Nov
21
7:30 pm19:30

Mediatic Public Diplomacy Iranian State, Iranian People, and the West

  • Faculty House, Columbia University

Over the last thirty years, normal diplomatic relations between Iran and the West, particularly with the United States, have been curtailed. Much of the diplomacy has been either in deep secrecy or in plain sight, via the media. This talk focuses on the four-partner diplomatic dance through film and media by which the Iranian government, American government, Iranians at home, and Iranians in the diaspora engage with each other; illustrated with video clips. 

Please join us for a presentation by Hamid Naficy (Northwestern University) with respondent, Farbod Honarpisheh (Columbia University). 

This event is sponsored by Columbia University's Sites of Cinema and the Middle East Institute. 

Photography in the Spaces of Violence: Politics of Witness in Occupied Palestine and Libya
Nov
14
12:00 pm12:00

Photography in the Spaces of Violence: Politics of Witness in Occupied Palestine and Libya

  • Stabile Center Room, Columbia School of Journalism

Mohammad Al-Azza is a refugee from the village of Beit Jibreen. He was born and resides in Aida Refugee Camp. He is a documentarian and photographer, and he directs the Arts & Media Unit of Lajee Center in Aida Refugee Camp, Palestine.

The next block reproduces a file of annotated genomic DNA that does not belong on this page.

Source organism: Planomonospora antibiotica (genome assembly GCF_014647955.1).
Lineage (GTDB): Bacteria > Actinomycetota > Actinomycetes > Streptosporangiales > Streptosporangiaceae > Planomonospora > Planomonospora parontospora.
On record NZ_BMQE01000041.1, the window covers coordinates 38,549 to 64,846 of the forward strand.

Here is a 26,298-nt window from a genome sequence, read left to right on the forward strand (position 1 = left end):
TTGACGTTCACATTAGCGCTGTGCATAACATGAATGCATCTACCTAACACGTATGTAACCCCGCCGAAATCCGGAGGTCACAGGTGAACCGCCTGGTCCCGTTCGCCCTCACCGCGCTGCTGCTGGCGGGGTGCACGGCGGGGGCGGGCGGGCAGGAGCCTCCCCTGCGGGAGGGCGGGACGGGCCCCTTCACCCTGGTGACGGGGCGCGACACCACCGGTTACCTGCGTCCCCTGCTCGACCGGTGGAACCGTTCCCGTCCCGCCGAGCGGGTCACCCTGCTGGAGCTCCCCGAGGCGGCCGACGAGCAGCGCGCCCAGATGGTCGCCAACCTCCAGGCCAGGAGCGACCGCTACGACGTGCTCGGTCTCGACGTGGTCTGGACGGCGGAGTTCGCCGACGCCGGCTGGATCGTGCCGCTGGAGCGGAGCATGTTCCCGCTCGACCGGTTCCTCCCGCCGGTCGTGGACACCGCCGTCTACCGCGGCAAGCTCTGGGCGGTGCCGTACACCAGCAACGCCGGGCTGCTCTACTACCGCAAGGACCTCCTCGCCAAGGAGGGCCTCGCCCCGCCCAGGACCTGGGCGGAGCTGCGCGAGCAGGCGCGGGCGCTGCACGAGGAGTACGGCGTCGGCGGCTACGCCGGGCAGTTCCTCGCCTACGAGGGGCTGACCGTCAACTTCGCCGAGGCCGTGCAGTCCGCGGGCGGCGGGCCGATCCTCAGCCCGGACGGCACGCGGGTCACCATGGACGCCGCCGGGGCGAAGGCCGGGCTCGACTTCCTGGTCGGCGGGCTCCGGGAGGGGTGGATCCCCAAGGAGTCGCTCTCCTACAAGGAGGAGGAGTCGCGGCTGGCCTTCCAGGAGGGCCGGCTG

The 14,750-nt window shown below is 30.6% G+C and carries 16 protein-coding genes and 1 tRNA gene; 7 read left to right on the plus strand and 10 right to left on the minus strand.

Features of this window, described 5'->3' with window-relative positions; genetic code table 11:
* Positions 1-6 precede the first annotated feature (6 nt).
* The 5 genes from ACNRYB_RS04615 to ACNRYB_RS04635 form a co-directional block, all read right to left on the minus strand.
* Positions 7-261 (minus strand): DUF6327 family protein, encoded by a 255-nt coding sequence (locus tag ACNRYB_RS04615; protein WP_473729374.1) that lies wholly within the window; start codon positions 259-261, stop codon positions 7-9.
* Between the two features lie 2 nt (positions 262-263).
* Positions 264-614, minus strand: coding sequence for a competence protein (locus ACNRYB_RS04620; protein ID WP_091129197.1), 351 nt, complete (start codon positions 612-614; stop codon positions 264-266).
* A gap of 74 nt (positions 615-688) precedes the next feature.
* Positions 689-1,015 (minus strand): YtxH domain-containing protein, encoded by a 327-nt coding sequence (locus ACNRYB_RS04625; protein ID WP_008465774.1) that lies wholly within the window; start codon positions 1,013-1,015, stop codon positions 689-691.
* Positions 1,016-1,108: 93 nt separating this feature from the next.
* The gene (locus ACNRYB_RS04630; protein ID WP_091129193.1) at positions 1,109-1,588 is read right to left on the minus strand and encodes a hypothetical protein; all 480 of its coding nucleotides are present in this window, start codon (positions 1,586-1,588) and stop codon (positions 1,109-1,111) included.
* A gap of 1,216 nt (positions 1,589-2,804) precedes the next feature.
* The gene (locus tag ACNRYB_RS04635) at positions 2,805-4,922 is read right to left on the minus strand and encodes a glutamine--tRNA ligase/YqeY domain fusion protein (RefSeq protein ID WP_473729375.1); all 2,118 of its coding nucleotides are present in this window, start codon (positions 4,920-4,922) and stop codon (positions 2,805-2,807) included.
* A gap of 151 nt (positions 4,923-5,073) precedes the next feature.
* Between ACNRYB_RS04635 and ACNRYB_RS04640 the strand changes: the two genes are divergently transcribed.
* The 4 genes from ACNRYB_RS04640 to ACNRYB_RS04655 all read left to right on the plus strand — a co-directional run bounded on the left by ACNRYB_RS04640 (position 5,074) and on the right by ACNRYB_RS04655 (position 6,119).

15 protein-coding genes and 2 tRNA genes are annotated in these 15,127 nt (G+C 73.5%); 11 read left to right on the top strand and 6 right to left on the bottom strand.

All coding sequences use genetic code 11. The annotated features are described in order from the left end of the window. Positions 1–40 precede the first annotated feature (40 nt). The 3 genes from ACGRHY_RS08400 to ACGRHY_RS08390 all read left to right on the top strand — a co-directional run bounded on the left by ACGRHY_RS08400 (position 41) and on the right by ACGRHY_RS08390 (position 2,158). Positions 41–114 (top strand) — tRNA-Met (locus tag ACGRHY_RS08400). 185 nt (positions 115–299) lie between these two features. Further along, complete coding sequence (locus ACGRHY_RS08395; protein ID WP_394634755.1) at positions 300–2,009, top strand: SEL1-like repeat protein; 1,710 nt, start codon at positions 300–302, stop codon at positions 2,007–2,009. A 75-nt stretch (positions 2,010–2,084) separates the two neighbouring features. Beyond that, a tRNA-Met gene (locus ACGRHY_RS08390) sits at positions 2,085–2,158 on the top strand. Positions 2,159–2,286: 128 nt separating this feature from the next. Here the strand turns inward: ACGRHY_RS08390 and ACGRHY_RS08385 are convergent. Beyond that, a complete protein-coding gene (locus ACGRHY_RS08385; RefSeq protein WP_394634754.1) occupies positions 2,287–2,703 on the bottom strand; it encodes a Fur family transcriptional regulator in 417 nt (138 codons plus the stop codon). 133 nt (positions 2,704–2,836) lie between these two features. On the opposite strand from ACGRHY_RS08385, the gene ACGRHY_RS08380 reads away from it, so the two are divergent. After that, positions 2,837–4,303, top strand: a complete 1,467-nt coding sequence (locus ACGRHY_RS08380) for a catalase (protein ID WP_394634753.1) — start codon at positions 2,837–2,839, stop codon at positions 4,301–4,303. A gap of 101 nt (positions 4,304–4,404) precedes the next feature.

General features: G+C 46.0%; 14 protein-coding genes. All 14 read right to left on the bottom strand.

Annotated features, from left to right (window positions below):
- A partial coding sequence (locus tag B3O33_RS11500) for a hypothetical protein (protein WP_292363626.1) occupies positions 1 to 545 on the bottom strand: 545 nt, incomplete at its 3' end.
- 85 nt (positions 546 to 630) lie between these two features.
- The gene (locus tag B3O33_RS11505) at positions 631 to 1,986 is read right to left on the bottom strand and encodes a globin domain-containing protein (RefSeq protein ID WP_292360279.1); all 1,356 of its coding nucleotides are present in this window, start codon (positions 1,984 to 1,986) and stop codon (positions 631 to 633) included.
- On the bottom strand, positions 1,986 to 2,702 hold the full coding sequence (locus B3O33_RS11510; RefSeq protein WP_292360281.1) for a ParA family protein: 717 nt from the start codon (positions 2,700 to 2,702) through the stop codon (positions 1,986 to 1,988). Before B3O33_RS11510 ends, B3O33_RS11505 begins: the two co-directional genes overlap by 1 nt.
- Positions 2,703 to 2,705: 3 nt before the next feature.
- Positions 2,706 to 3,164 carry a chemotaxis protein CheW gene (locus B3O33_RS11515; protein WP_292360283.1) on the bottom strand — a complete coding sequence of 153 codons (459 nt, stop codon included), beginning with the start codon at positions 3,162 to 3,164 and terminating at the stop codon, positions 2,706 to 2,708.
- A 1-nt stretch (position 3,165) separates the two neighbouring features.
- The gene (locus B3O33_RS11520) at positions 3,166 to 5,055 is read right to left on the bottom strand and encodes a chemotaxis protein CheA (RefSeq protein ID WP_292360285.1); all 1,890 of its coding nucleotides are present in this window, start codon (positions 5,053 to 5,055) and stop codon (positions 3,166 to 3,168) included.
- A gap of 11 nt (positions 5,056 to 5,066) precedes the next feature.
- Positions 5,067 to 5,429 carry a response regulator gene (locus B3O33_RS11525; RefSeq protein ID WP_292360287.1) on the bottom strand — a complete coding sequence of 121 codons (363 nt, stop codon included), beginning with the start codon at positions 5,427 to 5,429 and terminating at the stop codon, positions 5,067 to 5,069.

In this capacity, he helps youth to produce photography and video projects. His first documentary, Ali Wall, won the Global Jury Prize of the It Is Apartheid Film Contest (2010), and his documentary Everyday Nakba (2011) has been screened in numerous festivals and mobilized an international movement to improve access to clean water in Aida Refugee Camp and other Palestinian communities. His award-winning photography on media representation, refugee rights, and popular protest has exhibited in Palestine, France, and the United States, among other places. 

Diana Matar is a photographer based in London and New York. Her projects, which often incorporate testimony, text, or sound, focus on the interplay of history, memory and landscape. Her internationally award winning projects include those on political disappearance, immigration, veiled women, and the disappearing landscape of peripheral Cairo . 

She has been awarded the International Fund for Documentary Photography, the Deutsche Bank Award for Fine Art, an Individual Artist Grant by the British Arts Council and was nominated for the Prix Pictet Photography Award. Her work has been exhibited at Saatchi Gallery London, and in over 15 countries. Earlier this year her work from Libya was published in the New Yorker Magazine. Her work is held in numerous public and private collections around the world. An installation of Matar's work from Libya will be exhibited in the Tate Modern exhibition, Photographers Responding to Conflict, in 2014. 

The discussion will be moderated by The New Yorker's Photo Editor, Elissa Curtis